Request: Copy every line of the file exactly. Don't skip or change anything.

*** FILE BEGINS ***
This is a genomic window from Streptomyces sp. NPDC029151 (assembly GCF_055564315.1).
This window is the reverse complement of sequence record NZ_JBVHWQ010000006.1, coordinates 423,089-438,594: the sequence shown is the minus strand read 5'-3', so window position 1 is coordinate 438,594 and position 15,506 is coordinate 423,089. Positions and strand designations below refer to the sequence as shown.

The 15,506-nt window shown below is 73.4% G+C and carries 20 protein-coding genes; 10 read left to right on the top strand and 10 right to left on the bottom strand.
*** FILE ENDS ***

This is a genomic window from Streptomyces sp. NPDC029151 (assembly GCF_055564315.1).
This window is the reverse complement of sequence record NZ_JBVHWQ010000006.1, coordinates 423,089-438,594: the sequence shown is the minus strand read 5'-3', so window position 1 is coordinate 438,594 and position 15,506 is coordinate 423,089. Positions and strand designations below refer to the sequence as shown.

The 15,506-nt window shown below is 73.4% G+C and carries 20 protein-coding genes; 10 read left to right on the top strand and 10 right to left on the bottom strand.